EECS 598-008 Winter 2013

Medical Device Security


Lectures: MW 10:30-12:00 in Dow 1010

Credits: 3

Textbook: Coursepack from Dollar Bill Copying ($55.38). See table of contents.

Attention K-mart shoppers: The first homework assignment will be due Wednesday, January 23. So if you're thinking of adding the course, best to decide by then.

EECS 598-008 is approved as a technical course, satisfying the 500-level requirement for the CSE Masters degree.

Prerequisite: Graduate standing, or permission of instructor.
Upper-level undergraduates with appropriate computing background and registered visitors (listeners) are welcome!

Course staff: Office Hours
Instructor: Prof. Kevin Fu Mondays 12:00-1:00 in 4628 Beyster (appointments recommended)

Email staff. Print the posters.

This course teaches students the engineering concepts and skills for creating more trustworthy software-based medical devices ranging from pacemakers to radiation planning software to mobile medical apps. Topics span computer engineering, human factors, and regulatory policy. Students will master technical skills in reverse engineering, static analysis, fuzz testing, hazard analysis, validation, requirements engineering, radio-frequency communication, physiological sensing, and fundamental concepts from system engineering that lead to safer and more effective medical devices that are increasingly interconnected and wirelessly controlled.

Students will apply the newly learned concepts and skills by analyzing the security of a real-world medical device in a hands-on term project. Interdisciplinary teams will consist of students from complementary backgrounds to mimic the composition of teams at medical device manufacturers and regulatory bodies. Occasional guest speakers from medical device manufacturers, hospitals, and government will complement the classroom activities with critical lessons from the front lines.

About the Instructor

Prof. Kevin Fu's research spans medical devices, health care, and low-power embedded computing. Kevin earned his Ph.D., M.Eng., and B.S. from MIT EECS. Prior to joining Michigan, he served as an Associate Professor of Computer Science at the University of Massachusetts Amherst. Kevin is a member of the National Institute of Standards and Technology (NIST) Information Security & Privacy Advisory Board and an ORISE Fellow at the Center for Devices and Radiological Health at the Food and Drug Administration. Kevin has testified on cybersecurity in the U.S. Congress House subcommittee on Health, and was previously a visiting researcher at the Beth Israel Deaconess Medical Center of Harvard Medical School, Microsoft Research, and MIT CSAIL. Kevin was recognized with a Sloan Research Fellowship, NSF CAREER Award, best paper awards from top computing conferences, and the distinction of MIT Technology Review TR35 Innovator of the Year. He also holds a certificate of artisanal bread making from the French Culinary Institute.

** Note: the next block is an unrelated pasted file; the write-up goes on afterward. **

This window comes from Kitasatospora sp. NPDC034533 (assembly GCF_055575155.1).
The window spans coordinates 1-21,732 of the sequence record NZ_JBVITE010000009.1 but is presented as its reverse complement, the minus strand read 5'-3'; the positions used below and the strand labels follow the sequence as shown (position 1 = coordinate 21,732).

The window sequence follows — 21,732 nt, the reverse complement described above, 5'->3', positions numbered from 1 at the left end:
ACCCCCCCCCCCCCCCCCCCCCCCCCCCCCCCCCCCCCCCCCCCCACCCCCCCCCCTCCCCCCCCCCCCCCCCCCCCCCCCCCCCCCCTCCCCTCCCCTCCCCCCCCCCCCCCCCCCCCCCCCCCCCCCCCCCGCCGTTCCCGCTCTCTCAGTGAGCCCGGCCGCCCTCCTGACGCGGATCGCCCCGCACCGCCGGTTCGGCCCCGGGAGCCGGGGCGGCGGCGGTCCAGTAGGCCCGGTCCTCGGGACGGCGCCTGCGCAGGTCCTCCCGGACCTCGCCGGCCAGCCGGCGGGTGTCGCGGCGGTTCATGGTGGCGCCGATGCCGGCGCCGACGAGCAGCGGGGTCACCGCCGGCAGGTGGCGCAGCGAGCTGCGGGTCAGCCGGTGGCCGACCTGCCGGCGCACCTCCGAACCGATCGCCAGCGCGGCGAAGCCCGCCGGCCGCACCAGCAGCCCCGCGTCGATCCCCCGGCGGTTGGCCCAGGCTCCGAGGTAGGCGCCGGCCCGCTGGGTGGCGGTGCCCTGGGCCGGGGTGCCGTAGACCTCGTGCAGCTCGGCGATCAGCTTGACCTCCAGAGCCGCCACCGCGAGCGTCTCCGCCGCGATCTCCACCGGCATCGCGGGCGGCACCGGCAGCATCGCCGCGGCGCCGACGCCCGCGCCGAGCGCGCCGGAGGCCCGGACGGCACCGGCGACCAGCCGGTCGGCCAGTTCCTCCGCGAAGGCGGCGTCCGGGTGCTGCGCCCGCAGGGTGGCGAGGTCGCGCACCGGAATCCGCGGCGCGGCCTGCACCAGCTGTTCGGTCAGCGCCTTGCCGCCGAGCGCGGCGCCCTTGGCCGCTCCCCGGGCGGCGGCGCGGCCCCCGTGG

Preliminary syllabus

  1. Computer and Systems Engineering (Part I)
    • Dependability, safety, reliability, security, privacy
    • Medical device malware
    • Wireless medical device security
    • Risk management
    • Requirements engineering, hazard analysis, validation
    • Static analysis, fuzz testing
    • Reverse engineering medical device software
    • RF interference: in vivo communication, jamming, physiological sensor security
    • Trustworthy implantable medical devices, bedside medical devices, mobile medical apps
  2. Human Factors (Part II)
    • Safety culture
    • Analyzing the impact of user interfaces on patient injury and death
    • Adverse event reporting
    • Clinical engineering
    • Usable security
    • Responsible disclosure, ethics
  3. Regulatory Policy (Part III)
    • Case studies on Tylenol and Sudafed homicides
    • Pre-market clearance and approval processes
    • Role, limits, and history of federal and international regulations and standards
    • FDA's Good Manafacturing Practices
    • Law, court decisions

Grading and Prerequisites

This course is intended for graduate students in Computer Science and Engineering and upper-level undergraduates with appropriate computing background (e.g., excellent grades in EECS 280, EECS 370, or EECS 388 would suffice). Students from Informatics and IOE are especially welcomed, as are medical students with programming experience. Listeners without computing experience are welcome to audit the course.

Students will be evaluated based on a group term project, individual problem sets, in-class exams, and class participation. The assignments will involve a balance of team and individual work ranging from hands-on labs to technical writing.

Ethics, Law, and University Policies

To defend a system you need to be able to think like an attacker, and that includes understanding techniques that can be used to compromise security. However, using those techniques in the real world may violate the law and the university's computing practices, or may be unethical. You must respect the privacy and property rights of others at all times, or else you will fail the course. Under some circumstances, even probing for weaknesses may result in severe penalties, up to and including civil fines, expulsion, and jail time.

Carefully read the Computer Fraud and Abuse Act (CFAA), a federal statute that broadly criminalizes computer intrusions. This is just one of several laws that govern hacking. Understand what the law prohibits — you don't want to end up like this guy. The EFF provides helpful advice on vulnerability reporting and other legal matters. If in doubt, I can refer you to an attorney.

Please review CAEN's policy document on rights and responsibilities for guidelines concerning use of technology resources at U-M, as well as the Engineering Honor Code. As members of the university, you are required to adhere to these policies.

Web site originally designed by Ben Ransford.